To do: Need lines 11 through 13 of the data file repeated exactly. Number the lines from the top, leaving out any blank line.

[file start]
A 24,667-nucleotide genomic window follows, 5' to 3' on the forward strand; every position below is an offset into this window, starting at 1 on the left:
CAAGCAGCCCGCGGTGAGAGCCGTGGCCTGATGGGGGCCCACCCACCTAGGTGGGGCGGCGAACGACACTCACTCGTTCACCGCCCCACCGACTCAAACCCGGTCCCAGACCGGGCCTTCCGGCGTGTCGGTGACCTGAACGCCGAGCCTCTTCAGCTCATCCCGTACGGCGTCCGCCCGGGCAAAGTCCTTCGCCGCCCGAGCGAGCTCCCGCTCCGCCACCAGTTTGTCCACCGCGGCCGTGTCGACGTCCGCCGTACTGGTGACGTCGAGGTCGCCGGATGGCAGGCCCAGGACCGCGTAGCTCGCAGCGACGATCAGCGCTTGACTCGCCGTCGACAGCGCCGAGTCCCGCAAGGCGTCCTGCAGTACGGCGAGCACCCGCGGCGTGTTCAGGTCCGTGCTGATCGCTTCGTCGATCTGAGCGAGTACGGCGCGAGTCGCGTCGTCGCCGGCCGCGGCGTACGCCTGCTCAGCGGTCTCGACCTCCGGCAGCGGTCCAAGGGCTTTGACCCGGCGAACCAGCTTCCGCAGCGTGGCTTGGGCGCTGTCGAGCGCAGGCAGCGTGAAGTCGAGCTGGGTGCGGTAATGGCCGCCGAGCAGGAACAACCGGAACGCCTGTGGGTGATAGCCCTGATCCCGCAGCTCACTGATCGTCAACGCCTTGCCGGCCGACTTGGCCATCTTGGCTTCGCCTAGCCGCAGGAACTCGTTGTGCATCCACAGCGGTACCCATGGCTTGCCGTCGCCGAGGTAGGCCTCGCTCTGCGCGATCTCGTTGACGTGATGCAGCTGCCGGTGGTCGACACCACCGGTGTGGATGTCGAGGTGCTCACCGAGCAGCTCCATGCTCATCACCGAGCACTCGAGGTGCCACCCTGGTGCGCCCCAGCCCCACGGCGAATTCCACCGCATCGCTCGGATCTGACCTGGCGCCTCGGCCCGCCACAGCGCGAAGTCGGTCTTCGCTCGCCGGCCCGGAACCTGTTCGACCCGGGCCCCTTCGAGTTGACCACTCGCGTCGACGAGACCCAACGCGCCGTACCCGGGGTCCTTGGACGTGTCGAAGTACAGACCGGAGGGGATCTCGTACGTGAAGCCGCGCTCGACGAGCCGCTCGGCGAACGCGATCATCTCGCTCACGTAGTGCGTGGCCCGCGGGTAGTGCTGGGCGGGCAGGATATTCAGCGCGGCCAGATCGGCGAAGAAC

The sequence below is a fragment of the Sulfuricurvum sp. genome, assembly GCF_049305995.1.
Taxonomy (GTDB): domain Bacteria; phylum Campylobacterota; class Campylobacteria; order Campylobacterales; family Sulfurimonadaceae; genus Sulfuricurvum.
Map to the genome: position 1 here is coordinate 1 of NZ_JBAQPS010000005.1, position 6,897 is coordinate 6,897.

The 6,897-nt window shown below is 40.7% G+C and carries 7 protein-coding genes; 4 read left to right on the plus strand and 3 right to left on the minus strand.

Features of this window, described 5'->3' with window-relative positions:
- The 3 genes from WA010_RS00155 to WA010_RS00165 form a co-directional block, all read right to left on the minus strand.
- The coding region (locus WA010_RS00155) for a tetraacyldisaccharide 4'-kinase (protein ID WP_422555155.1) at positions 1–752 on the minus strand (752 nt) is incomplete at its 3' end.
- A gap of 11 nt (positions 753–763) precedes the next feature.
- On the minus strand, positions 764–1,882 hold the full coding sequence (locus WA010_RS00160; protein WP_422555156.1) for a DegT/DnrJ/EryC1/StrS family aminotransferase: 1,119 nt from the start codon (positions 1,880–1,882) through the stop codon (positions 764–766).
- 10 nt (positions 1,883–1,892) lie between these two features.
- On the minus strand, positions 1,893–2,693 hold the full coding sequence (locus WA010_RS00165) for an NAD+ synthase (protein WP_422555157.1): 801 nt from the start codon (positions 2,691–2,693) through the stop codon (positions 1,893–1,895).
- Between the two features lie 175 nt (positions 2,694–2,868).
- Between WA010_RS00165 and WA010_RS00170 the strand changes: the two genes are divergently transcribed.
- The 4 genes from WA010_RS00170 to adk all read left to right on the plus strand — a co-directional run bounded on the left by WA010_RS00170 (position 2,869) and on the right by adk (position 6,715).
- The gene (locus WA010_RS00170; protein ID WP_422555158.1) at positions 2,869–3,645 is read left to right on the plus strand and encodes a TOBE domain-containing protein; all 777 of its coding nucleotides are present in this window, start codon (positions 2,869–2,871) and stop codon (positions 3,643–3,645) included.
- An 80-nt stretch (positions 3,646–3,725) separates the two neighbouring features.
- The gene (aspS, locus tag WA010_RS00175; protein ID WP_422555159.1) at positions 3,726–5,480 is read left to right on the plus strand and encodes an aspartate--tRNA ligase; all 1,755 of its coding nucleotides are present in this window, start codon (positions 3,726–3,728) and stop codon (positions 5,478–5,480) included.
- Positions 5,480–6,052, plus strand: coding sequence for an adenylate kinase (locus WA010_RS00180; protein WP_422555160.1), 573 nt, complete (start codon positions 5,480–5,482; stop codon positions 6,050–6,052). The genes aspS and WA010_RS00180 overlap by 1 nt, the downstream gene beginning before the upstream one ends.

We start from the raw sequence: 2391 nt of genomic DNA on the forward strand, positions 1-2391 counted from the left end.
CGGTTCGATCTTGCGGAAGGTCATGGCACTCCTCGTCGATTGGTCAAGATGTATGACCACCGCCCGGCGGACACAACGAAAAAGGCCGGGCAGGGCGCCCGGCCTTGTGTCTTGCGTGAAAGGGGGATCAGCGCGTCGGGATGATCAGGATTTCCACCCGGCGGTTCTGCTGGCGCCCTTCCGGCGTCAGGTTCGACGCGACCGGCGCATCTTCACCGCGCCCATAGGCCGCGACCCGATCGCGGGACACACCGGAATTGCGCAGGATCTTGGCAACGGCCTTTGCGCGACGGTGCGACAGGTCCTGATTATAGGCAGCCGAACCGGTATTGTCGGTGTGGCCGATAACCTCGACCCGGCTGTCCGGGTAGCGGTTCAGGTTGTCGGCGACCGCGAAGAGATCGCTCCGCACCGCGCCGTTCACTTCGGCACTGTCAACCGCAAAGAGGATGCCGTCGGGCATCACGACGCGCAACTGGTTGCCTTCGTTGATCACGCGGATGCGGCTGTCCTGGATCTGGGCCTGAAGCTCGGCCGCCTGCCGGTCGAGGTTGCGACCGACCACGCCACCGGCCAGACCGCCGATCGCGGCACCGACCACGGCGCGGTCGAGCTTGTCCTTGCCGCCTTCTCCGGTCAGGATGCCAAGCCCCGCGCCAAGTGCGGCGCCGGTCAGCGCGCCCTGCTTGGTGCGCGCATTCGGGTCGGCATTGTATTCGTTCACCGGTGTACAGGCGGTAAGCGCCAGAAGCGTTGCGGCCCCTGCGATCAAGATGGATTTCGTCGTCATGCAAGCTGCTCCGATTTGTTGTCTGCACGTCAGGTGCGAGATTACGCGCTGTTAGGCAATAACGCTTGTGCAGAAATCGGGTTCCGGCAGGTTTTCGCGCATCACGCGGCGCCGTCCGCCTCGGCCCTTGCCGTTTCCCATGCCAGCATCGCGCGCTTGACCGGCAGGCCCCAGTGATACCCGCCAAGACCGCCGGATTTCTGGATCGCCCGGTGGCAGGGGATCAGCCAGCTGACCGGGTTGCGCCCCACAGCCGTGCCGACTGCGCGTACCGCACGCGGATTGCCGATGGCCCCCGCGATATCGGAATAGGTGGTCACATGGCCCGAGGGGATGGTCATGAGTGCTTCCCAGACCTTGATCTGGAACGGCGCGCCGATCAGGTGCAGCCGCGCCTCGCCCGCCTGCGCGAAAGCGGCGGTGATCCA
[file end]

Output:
- On the minus strand, positions 764–1,882 hold the full coding sequence (locus WA010_RS00160; protein WP_422555156.1) for a DegT/DnrJ/EryC1/StrS family aminotransferase: 1,119 nt from the start codon (positions 1,880–1,882) through the stop codon (positions 764–766).
- 10 nt (positions 1,883–1,892) lie between these two features.
- On the minus strand, positions 1,893–2,693 hold the full coding sequence (locus WA010_RS00165) for an NAD+ synthase (protein WP_422555157.1): 801 nt from the start codon (positions 2,691–2,693) through the stop codon (positions 1,893–1,895).